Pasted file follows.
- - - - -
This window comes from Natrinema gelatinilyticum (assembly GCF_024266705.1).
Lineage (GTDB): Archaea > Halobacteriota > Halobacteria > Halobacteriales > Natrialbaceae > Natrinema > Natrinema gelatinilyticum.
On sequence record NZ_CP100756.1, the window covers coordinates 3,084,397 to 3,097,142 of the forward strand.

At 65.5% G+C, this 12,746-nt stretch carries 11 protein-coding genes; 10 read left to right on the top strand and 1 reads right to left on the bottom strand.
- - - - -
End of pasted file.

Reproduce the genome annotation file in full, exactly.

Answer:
This window comes from Natrinema gelatinilyticum (assembly GCF_024266705.1).
Lineage (GTDB): Archaea > Halobacteriota > Halobacteria > Halobacteriales > Natrialbaceae > Natrinema > Natrinema gelatinilyticum.
On sequence record NZ_CP100756.1, the window covers coordinates 3,084,397 to 3,097,142 of the forward strand.

At 65.5% G+C, this 12,746-nt stretch carries 11 protein-coding genes; 10 read left to right on the top strand and 1 reads right to left on the bottom strand.